Analysis Of The First Slave Narrative By Aphra Bren Essay

1192 Words Dec 1st, 2014 5 Pages
Oroonoko, written at the tail end of the 17th century, has been called out as the first slave narrative. Written by Aphra Bren in 1688, Oroonoko, or the Royal Slave paints Oroonoko almost like a divine character, the pinnacle of African moral, and decorum standards. Oroonoko, both an African general, and heir presumptive to the throne of his native land, speaks, thinks, and acts like any other man from Europe, but not at all like the people from his own land. Bren’s text specifically and deliberately ignores the plight of the lower classes, and the customs of Oroooko’s native people, instead focusing on the similarities between Europeans, and Oroonoko. Oroonoko, or the Royal Slave, despite its reputation as the first slave narrative, is in fact a conflicting text: the fact that Oroonoko is mentioned positively with the Africans, but the Native Americans are mentioned negatively shows that Aphra Brehn is conflicted. The cultural norms, along with the desire to treat others fairly, create cognitive dissonance.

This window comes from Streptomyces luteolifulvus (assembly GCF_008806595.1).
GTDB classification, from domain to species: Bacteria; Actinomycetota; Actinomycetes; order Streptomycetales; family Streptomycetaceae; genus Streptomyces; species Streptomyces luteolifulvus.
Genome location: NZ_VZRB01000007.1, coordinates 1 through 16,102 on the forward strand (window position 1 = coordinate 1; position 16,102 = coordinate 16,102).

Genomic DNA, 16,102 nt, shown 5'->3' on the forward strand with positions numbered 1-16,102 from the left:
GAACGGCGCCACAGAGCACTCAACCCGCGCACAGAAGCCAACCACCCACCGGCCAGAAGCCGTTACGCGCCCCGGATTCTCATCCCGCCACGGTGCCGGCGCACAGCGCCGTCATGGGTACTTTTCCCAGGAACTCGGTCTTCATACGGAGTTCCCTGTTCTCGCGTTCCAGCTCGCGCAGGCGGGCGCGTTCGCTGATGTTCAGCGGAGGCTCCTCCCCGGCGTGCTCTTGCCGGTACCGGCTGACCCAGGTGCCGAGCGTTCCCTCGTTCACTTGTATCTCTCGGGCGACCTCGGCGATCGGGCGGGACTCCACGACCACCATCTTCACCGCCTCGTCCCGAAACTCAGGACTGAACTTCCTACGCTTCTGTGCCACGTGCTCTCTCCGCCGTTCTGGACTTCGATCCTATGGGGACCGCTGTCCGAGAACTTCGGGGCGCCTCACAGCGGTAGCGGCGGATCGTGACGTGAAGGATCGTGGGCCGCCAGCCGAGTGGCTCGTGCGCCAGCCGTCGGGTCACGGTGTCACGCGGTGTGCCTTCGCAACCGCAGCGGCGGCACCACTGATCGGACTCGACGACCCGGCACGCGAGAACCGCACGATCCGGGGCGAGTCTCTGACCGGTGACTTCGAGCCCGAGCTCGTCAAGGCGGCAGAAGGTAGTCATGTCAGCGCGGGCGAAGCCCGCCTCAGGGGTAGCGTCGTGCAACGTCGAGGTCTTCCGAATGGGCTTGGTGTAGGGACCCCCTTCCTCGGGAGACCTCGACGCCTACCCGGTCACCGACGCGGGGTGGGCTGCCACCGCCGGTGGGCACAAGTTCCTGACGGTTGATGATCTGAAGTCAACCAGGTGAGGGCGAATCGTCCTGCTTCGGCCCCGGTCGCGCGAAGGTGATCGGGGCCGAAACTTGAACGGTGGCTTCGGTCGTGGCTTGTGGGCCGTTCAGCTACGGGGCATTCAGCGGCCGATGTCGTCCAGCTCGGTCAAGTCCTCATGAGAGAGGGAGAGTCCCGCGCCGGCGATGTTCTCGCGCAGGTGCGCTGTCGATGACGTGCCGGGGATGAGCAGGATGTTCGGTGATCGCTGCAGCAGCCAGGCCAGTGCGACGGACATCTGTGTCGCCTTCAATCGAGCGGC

Foremost, Brehn’s cognitive dissonance comes out in her differing treatment towards three races. The African race is treated in a civilized manner at the beginning, closely akin to the English. However, the Indians, Surmium’s native race, are treated harshly: Brehn says that they have “strange aspects (Brehn 41), so is much impressed that Oroonoko communes with them. Indians have attacked British colonies in the Americas quite some time now, so Brehn has animosity…

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